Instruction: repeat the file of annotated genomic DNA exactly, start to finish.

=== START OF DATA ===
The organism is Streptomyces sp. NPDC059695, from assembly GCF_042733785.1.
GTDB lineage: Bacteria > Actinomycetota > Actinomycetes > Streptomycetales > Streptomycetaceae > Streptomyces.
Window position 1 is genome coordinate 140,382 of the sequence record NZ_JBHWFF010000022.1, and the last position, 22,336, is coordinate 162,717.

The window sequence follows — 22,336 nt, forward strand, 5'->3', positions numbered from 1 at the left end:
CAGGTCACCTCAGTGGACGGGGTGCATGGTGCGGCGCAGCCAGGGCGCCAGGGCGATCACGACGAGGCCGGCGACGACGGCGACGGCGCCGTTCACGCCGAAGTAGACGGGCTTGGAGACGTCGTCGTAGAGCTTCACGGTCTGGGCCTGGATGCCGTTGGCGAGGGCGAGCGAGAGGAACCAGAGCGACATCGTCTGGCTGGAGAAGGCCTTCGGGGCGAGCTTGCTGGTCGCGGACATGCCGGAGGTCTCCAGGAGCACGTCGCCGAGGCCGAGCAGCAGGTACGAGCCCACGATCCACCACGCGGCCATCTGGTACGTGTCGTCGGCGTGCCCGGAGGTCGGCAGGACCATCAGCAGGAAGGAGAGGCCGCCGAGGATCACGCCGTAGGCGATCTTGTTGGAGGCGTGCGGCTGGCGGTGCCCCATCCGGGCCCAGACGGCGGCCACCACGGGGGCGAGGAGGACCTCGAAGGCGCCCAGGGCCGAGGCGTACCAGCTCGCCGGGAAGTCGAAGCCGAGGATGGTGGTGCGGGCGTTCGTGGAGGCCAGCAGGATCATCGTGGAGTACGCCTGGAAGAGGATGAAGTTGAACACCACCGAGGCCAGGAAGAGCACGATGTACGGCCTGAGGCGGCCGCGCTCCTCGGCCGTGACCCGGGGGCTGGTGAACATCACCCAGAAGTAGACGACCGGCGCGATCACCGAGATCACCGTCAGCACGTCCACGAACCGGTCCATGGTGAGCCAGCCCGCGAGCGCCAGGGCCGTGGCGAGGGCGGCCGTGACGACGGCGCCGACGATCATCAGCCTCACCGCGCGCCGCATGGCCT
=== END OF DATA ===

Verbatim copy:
The organism is Streptomyces sp. NPDC059695, from assembly GCF_042733785.1.
GTDB lineage: Bacteria > Actinomycetota > Actinomycetes > Streptomycetales > Streptomycetaceae > Streptomyces.
Window position 1 is genome coordinate 140,382 of the sequence record NZ_JBHWFF010000022.1, and the last position, 22,336, is coordinate 162,717.

The window sequence follows — 22,336 nt, forward strand, 5'->3', positions numbered from 1 at the left end:
CAGGTCACCTCAGTGGACGGGGTGCATGGTGCGGCGCAGCCAGGGCGCCAGGGCGATCACGACGAGGCCGGCGACGACGGCGACGGCGCCGTTCACGCCGAAGTAGACGGGCTTGGAGACGTCGTCGTAGAGCTTCACGGTCTGGGCCTGGATGCCGTTGGCGAGGGCGAGCGAGAGGAACCAGAGCGACATCGTCTGGCTGGAGAAGGCCTTCGGGGCGAGCTTGCTGGTCGCGGACATGCCGGAGGTCTCCAGGAGCACGTCGCCGAGGCCGAGCAGCAGGTACGAGCCCACGATCCACCACGCGGCCATCTGGTACGTGTCGTCGGCGTGCCCGGAGGTCGGCAGGACCATCAGCAGGAAGGAGAGGCCGCCGAGGATCACGCCGTAGGCGATCTTGTTGGAGGCGTGCGGCTGGCGGTGCCCCATCCGGGCCCAGACGGCGGCCACCACGGGGGCGAGGAGGACCTCGAAGGCGCCCAGGGCCGAGGCGTACCAGCTCGCCGGGAAGTCGAAGCCGAGGATGGTGGTGCGGGCGTTCGTGGAGGCCAGCAGGATCATCGTGGAGTACGCCTGGAAGAGGATGAAGTTGAACACCACCGAGGCCAGGAAGAGCACGATGTACGGCCTGAGGCGGCCGCGCTCCTCGGCCGTGACCCGGGGGCTGGTGAACATCACCCAGAAGTAGACGACCGGCGCGATCACCGAGATCACCGTCAGCACGTCCACGAACCGGTCCATGGTGAGCCAGCCCGCGAGCGCCAGGGCCGTGGCGAGGGCGGCCGTGACGACGGCGCCGACGATCATCAGCCTCACCGCGCGCCGCATGGCCT